Tyson explains hierarchical leadership structures can be useful - but only in periods of homeostasis, of stability.
“[Hierarchy is] only productive when you don't have to pivot, you don't have to move, you don't have to change,” he says. “But if you have a culture that's lasting longer, then that's a culture constantly in flux because you've got to move with the land.”
Tyson says although there are examples of hierarchy in Indigenous leadership models, these are often emergent in context and usually only temporary.
“It’s better to have a broad pool of potential authority or leadership and allow temporary hierarchies to spark and emerge in the right moments. It's more like responsive leadership to shifting context.”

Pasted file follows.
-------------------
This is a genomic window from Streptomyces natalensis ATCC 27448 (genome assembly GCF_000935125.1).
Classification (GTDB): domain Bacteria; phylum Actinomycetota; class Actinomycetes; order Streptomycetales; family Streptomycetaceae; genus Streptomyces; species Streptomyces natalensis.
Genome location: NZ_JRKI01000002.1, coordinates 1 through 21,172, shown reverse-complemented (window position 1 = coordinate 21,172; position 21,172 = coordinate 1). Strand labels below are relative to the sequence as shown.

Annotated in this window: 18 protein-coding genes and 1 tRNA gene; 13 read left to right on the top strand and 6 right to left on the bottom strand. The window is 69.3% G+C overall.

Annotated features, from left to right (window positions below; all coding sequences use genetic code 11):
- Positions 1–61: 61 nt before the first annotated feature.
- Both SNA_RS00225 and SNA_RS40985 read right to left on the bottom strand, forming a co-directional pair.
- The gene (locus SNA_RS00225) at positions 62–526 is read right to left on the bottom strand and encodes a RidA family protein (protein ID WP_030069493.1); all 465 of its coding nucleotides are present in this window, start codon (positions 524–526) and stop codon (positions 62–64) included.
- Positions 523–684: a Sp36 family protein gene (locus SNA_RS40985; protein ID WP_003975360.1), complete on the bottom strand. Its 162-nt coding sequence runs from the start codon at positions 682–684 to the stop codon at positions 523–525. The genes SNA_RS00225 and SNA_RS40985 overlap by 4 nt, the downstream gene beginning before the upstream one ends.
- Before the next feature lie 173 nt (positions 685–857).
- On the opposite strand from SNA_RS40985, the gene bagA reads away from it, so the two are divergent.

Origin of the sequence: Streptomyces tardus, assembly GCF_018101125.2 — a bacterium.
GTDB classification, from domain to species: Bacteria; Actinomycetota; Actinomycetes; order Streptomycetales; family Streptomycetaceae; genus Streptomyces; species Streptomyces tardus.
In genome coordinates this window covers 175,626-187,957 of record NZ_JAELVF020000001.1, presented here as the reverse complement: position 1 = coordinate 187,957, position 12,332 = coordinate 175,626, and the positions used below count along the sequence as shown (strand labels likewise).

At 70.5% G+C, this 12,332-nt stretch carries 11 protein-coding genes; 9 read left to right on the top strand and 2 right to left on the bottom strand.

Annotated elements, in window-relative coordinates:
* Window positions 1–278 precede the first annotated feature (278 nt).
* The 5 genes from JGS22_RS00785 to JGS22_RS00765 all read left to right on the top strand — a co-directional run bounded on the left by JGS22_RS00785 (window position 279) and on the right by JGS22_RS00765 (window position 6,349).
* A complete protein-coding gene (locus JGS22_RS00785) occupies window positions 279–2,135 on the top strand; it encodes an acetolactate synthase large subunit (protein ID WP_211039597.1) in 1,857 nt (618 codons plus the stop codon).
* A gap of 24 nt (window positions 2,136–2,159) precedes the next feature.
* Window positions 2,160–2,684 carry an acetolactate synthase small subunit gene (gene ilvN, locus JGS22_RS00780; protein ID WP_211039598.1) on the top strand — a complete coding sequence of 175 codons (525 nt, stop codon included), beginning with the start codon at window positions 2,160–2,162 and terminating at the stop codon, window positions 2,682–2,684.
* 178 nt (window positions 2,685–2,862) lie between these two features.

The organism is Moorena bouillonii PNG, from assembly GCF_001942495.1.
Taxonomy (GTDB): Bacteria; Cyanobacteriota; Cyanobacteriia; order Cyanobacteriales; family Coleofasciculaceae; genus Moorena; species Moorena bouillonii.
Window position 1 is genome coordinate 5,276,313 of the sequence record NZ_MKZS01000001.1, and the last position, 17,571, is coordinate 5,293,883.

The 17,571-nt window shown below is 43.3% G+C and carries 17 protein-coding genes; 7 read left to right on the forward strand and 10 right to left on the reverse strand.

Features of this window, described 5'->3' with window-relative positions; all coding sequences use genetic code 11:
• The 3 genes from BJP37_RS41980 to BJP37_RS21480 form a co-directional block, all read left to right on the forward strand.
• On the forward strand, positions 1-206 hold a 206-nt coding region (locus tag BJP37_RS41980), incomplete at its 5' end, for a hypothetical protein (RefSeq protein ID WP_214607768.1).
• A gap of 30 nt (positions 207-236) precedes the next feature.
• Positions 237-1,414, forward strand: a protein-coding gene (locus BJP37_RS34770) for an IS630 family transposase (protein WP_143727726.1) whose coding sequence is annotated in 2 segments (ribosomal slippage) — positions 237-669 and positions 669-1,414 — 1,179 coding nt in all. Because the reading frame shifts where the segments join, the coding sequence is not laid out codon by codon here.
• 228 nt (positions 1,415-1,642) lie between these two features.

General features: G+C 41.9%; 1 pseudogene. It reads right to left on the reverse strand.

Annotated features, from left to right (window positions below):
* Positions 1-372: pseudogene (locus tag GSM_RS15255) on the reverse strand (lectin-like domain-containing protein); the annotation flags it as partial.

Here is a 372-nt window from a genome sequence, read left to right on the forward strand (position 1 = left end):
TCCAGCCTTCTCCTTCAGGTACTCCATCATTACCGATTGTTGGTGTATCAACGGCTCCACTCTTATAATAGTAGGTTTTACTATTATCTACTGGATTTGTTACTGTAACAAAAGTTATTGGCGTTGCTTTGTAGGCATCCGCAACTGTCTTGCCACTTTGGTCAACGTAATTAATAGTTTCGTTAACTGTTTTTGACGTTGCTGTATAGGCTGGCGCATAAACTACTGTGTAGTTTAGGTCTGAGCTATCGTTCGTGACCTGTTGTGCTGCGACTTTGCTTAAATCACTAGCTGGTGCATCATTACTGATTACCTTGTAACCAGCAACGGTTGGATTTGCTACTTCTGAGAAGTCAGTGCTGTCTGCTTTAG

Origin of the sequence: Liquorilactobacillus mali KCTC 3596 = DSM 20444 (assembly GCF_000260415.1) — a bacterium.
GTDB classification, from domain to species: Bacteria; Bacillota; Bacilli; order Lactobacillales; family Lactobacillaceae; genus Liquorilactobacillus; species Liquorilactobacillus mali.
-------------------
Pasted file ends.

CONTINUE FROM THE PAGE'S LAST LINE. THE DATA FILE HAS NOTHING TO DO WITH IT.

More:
I was also interested to ask Tyson about the concept of collective power and everyone having a voice. He explained that in his culture, the wisdom is in the aggregate and we need to truly understand what it means to have a voice and to listen.
“I think a lot of people feel voiceless and unheard unless their narrative is coming out on top. It's a very different thing to move into a group culture where everybody's voice is part of the aggregate and there isn't a dominant narrative,” he says.
“The trick of leadership is to get people into a situation where there they are satisfied with their contribution to the collective understanding of the group and the direction of the flock.”
You can listen to our whole conversation by clicking on the video above.
Tammy Medard is Managing Director of Institutional Banking, Australia at ANZ
This conversation was filmed as part of ANZ’s Leadership Conference